That wonderful day arrives–you’ve finished your first book. Your excitement level has reached a new high, and you can’t wait to revel in your success. Fame and fortune can only be moments away–nanoseconds in the fullness of time. You’re on the brink of greatness; the celebrity life is at hand. And boy oh boy, are you ready!
But–and nobody likes a but–it might be a good idea to chill for a minute or two before you put in your order for a floating mansion you can populate with your peeps. There might be a couple things to consider first. Yes, you’ve finished the writing, for now anyway, but there’s a whole lot more to this game than producing words, even really extraordinary words like yours. You still have to get it published.
Traditional or Independent?
There are really only two ways to get your book out into the world: you can do it yourself, or you can try to get someone to do it for you. The latter approach is commonly called the “traditional” method in which the writer either finds an agent to represent them to the publishers, or the writer goes directly to the publishers on their own. Both strategies have worked, and writers have snagged some very handsome advances for their work.
If you are already well-known, like a celebrity, a politician, or an athlete, you’ll probably get away with announcing that you’ve written a book, and agents will come knocking on your door. The traditional route is clearly the best way to go for you. If you already have connections to people with some pull in the publishing business, your task will likewise be pretty simple. You pick up the phone, call your pal, and tell him or her your manuscript is ready.
But assuming you’re one of the “great unwashed” (Thank you, Edward Bulwer-Lytton), your options are limited. You can mail query letters to agents and editors, or you can arrange to meet them in person at writer’s conferences and/or fan conventions. Sometimes these encounters are planned events which you sign up for in advance, or they might be pure happenstance–like bumping into someone in an elevator, a restaurant or a bar.
There’s a certain etiquette expected at these gatherings. It’s considered extremely bad form to interrupt an agent or an editor while they’re talking to someone else, or eating, or trying to grab a moment’s rest. And never, ever, approach one in a public restroom unless they’re screaming for help. Think of them all as belonging to a huge private club, which isn’t too far from the truth. Most of them know each other, so if you stick your thumb in an editor’s Key Lime pie in an attempt to get his attention, word will spread very quickly, and your career as a published author will instantly be on tour of the local sewer system.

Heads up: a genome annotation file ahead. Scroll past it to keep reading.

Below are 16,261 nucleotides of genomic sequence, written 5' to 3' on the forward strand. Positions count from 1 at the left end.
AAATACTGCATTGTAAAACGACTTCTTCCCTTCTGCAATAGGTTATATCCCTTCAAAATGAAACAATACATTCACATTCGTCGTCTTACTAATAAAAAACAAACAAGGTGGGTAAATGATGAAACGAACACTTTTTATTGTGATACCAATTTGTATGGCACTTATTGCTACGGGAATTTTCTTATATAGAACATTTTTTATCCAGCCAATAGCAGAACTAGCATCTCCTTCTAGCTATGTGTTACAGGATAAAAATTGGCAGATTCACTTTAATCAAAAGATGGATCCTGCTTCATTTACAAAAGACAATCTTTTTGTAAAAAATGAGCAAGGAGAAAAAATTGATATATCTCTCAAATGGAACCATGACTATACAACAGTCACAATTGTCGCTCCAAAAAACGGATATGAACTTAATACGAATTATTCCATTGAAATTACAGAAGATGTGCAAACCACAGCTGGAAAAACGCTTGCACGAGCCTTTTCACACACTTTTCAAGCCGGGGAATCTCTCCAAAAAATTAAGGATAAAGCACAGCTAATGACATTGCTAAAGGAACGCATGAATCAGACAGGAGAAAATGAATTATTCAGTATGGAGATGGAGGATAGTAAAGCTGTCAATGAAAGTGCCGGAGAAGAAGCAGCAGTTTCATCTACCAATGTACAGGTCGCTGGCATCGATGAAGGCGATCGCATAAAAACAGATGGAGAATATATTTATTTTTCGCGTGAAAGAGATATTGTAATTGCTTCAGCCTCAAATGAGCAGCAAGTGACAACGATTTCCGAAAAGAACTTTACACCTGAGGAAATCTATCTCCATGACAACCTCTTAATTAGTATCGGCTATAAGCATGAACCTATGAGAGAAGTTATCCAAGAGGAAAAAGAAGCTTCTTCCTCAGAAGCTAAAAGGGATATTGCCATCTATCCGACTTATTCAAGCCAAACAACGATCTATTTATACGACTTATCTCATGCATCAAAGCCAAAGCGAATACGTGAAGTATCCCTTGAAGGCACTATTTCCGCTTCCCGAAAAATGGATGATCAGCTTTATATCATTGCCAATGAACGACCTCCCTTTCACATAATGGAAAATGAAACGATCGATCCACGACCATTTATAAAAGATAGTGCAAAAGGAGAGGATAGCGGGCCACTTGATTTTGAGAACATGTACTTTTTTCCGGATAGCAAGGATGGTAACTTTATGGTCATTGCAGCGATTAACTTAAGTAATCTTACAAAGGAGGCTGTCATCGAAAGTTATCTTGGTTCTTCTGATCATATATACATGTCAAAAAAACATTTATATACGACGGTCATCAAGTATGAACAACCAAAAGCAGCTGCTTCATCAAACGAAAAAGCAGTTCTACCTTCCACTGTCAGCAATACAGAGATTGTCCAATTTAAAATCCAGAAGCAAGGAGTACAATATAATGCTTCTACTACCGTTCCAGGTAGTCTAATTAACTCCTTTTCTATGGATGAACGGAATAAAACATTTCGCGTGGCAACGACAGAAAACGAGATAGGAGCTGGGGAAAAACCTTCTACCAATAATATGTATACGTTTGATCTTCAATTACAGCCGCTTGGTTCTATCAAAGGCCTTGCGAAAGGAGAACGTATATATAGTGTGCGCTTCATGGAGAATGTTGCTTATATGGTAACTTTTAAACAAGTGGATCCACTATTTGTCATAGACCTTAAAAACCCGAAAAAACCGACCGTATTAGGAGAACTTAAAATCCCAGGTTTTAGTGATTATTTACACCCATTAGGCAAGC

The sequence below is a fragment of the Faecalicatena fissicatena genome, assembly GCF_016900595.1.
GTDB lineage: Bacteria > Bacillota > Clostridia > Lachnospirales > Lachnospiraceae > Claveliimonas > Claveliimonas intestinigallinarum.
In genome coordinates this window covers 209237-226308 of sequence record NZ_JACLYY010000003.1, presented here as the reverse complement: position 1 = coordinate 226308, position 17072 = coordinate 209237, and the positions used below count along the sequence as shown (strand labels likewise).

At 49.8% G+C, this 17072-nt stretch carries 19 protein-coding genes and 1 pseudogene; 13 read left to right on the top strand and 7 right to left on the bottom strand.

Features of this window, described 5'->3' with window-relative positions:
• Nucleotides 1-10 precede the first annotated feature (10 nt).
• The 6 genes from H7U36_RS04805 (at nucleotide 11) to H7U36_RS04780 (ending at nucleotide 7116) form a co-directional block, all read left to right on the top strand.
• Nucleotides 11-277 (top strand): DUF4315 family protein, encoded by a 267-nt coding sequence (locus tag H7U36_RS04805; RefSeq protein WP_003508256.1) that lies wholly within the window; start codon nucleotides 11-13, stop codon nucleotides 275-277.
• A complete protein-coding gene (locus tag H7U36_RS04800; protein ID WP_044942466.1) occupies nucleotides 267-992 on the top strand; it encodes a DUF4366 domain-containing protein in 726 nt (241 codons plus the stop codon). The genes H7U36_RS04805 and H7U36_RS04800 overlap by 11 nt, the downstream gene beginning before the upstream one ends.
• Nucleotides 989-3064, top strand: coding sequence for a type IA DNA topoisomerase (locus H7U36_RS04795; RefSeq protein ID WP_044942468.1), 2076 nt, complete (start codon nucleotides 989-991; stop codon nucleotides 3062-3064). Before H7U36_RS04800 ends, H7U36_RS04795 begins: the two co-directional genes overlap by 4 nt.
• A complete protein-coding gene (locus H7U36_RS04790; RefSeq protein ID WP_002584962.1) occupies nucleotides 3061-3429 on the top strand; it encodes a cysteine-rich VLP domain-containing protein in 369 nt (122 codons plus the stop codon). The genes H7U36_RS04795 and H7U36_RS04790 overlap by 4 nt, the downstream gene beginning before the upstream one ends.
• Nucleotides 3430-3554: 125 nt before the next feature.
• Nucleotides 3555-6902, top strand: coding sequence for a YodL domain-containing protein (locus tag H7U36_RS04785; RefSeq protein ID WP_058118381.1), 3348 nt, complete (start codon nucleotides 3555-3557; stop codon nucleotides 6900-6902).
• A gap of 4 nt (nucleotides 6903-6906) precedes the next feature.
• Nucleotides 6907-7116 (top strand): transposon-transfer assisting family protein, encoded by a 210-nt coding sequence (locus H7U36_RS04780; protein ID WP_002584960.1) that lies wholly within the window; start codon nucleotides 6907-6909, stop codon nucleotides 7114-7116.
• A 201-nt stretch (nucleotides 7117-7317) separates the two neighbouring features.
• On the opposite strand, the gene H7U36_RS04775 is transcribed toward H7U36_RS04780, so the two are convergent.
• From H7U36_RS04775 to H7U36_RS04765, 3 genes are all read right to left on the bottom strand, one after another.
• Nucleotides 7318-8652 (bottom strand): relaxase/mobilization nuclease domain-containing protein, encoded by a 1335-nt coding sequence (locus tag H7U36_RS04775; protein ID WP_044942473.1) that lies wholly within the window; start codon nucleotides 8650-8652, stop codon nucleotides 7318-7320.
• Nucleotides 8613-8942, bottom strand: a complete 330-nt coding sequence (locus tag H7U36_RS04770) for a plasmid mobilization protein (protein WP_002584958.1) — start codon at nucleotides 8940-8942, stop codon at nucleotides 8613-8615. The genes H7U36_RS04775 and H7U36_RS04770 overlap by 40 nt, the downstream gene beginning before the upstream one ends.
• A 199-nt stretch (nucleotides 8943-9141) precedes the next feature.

However, if you’re patient and respectful, your chances will come. A prospective agent or editor will look you in the eye, smile, and ask you to tell him or her about your book. This is where you’ll need to deliver the much-ballyhooed “elevator pitch.” It got the name because back in the day, writers often tried to pitch their book in an actual elevator while the agent they’d hunted down was trapped and had to listen, at least for as long as the elevator ride lasted. That meant the writer had to pack all the pertinent details into a spiel lasting no more than thirty seconds. Shorter was better. Probably still is.
What goes into an elevator pitch? Pretty much the same stuff that goes in your back cover blurb. You remember those. We covered them here (in “I’ve Got A Great Idea For a Book”). The blurb, as you’ll recall, distills the essential elements of your story into a compact sentence or two designed to intrigue potential readers. Having that short, snappy one or two-liner tells the editor/agent a couple important things: you understand the importance of a short, snappy sales pitch, and you’re interested in publishing as a business, not a hobby. You didn’t attend the conference or convention merely to rub elbows with your buds, some of whom may be in the elevator with you, possibly in costume. Oh, and by the way, never pitch a book when you’re in costume, unless the agent/editor is, too.
What you’re hoping for from one of these contacts, and hopefully you’ll score more than just one, is an invitation to submit a manuscript, or a piece thereof. It means you’ve breached the outer wall of the publishing stronghold; you’ve made yourself known. You will clutch the business card said personage gave you, and you will treasure it as the rare key to the kingdom which it is. When you write the cover letter that goes with whatever you were asked to submit (nothing more, nothing less), you will remind the addressee of your encounter at the conference on such and such a date. In most cases, they will recall meeting you and will read your submission.
If, on the other hand, you choose to send out dozens, if not hundreds, of blind queries, your response rate will be abysmal. That’s normal. Most literary agencies don’t bother to respond unless they’re interested, and most of them never are. Your best bet in this strategy is to connect with agencies advertising for clients. The drawback here is that these probably aren’t the folks who’re going to take your book to the top. Yes, there are some agents just starting out who will eventually be stars, just as there are editors who will do the same. Understand, however, that they’re the exception, not the rule. But, you’ll never know unless you try.
Next time around, we’ll take a look at doing all the work yourself. It’s really not that hard.